And I believe this is a precarious thing. The ninety-five percent of us who let the other five percent carry the fight forward have no idea what combat is like. We say, “Thank you for your service.” But do we really care? Given what we don’t know about war, can we understand what service really means? (For forty years almost no one ever said, “Thank you for your service” to me, and now I hear it all the time and frankly I am tired of hearing it from anyone who has not had the pleasure of putting their butts on the line or serving their country in some way. Not to say there aren’t folks who are grateful. But I think I know the difference between those who say “Thank you” because it’s now socially requisite and those who really care what I did.) While we sit on our decks and drink sauvignon blanc and eat grilled prawns, men and women have answered the call and are dying or are losing limbs or are living with fear so powerful, every moment, that we don’t have the slightest idea what that is like, what the cost is.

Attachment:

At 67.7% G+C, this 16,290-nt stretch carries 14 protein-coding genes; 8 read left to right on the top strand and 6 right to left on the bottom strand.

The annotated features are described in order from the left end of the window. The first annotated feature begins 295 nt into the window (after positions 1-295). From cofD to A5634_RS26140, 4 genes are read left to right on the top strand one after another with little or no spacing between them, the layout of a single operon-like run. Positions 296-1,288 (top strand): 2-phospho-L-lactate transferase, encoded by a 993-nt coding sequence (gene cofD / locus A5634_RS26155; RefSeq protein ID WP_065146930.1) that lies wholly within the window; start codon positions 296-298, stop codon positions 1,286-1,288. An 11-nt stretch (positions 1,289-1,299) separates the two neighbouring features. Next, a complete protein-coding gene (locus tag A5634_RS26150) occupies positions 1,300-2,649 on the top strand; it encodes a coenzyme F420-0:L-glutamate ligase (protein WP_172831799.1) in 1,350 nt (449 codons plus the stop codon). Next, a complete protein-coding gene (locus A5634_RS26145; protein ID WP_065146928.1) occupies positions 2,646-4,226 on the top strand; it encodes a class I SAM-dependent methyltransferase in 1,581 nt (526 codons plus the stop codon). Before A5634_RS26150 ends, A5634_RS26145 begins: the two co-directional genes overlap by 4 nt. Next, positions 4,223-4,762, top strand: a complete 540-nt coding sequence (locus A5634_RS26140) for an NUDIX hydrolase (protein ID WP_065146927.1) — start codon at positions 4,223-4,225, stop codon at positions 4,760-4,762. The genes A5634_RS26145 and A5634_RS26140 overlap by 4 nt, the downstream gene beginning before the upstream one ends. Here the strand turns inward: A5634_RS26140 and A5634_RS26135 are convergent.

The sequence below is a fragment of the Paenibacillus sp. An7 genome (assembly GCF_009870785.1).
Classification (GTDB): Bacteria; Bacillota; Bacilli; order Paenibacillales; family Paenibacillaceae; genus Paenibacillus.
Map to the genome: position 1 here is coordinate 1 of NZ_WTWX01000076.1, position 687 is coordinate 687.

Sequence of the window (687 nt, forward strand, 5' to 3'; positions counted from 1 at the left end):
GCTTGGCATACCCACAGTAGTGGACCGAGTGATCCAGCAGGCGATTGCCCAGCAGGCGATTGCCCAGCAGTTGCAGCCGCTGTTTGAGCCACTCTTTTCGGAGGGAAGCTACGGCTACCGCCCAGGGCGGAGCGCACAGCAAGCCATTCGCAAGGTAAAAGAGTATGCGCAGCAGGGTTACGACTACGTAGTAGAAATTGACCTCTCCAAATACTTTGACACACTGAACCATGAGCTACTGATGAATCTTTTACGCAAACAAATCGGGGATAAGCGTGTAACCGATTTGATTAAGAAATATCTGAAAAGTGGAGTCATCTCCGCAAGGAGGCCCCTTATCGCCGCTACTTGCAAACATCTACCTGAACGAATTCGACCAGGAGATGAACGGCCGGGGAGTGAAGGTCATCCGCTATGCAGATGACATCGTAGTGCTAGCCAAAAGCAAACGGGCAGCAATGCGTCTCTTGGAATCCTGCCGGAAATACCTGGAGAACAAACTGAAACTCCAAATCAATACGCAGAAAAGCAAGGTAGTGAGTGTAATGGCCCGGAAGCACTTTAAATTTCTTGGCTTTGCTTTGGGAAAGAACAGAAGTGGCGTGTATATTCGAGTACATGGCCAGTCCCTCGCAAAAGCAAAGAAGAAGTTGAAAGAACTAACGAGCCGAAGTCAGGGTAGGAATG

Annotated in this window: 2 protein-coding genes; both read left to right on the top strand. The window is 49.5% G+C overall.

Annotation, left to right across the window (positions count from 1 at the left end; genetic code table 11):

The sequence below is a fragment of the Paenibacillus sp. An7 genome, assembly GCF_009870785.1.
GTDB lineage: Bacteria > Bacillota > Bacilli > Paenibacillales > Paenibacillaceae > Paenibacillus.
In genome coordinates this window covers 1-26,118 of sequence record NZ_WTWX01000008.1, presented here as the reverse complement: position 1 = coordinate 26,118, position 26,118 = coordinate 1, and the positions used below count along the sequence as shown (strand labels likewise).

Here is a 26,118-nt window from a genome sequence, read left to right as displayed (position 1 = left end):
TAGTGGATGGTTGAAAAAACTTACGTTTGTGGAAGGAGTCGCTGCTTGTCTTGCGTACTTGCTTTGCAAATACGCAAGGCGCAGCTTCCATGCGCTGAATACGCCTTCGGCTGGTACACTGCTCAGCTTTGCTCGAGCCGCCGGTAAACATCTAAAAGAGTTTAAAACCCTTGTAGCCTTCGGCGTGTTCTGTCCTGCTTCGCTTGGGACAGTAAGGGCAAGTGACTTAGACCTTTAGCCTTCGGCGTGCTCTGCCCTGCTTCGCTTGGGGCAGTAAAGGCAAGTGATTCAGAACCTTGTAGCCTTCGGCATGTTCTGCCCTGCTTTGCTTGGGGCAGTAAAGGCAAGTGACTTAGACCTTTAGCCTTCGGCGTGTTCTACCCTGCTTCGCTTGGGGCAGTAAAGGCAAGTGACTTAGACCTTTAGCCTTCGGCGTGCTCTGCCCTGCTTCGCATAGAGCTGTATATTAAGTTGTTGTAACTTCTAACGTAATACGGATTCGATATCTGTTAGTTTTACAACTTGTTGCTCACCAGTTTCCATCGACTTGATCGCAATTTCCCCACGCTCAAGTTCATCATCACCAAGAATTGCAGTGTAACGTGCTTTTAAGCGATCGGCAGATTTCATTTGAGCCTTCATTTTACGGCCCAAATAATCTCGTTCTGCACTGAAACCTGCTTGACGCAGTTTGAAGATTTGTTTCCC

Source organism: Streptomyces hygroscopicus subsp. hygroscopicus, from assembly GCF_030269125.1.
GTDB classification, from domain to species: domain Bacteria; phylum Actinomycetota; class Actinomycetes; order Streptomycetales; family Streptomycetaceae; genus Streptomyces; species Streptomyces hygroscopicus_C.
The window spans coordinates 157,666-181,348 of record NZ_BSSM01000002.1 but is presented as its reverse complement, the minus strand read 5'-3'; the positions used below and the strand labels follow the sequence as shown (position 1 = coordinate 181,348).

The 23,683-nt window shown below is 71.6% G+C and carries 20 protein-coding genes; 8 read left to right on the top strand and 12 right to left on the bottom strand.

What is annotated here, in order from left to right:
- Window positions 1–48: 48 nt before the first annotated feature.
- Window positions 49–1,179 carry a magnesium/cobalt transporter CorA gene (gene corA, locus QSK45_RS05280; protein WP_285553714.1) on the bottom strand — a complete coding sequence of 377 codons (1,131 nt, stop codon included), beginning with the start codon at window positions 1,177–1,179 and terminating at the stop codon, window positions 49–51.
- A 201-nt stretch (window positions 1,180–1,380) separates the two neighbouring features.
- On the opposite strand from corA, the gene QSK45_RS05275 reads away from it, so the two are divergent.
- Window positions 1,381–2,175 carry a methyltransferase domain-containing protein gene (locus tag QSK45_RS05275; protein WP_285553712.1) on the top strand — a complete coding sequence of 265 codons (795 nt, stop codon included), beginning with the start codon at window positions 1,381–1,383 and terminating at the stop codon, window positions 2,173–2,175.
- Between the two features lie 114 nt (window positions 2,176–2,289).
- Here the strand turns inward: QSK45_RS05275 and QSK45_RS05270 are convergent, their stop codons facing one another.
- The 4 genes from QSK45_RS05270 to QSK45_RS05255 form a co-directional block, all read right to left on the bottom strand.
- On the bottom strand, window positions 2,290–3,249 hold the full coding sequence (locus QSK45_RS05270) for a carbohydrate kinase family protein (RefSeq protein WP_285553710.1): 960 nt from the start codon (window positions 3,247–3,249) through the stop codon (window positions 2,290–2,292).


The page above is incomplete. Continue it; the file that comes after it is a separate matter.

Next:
Not that there aren’t citizens out there generally opposed to war on a philosophical basis. There are, and though I may agree that in a perfect world we would have no war, we don’t exist in a perfect world. If they have a philosophical abhorrence of war, I respect that. The people I am talking about this morning are those who accept war as a legitimate means of advancing our country’s foreign policy, but are very happy to let someone else do the fighting.

In her recently published book of linked short stories titled You Know When the Men Are Gone (Amy Einhorn Books, G. P. Putnam’s Sons, Penguin Group, USA, NT, NY, 2011) author Siobhan Fallon shows the reader the multifarious, insidious and heinous ways the veterans of Iraq and Afghanistan and their wives and children are haunted by the wounds, both apparent and hidden, received in combat. As a combat veteran of another nasty war, I can attest that Fallon knows of what she speaks. The wife of an officer in the United States Army who has served several tours in the Middle East, she knows firsthand the damage done and not just short term damage, but long term damage, often the kind not readily seen.

In her short stories, Fallon shows us with imagery, action and dialogue; PTSD, missing limbs, wrecked marriages, “Dear John” moments, agony, betrayal, redemption and love. All centered on the alienation the modern day warrior feels when he comes home to a society that pays what I believe is often lip service to his sacrifices, but then who, right after saying, “Thank you for your service,” needs to go sell something or attend a cocktail party or go on holiday.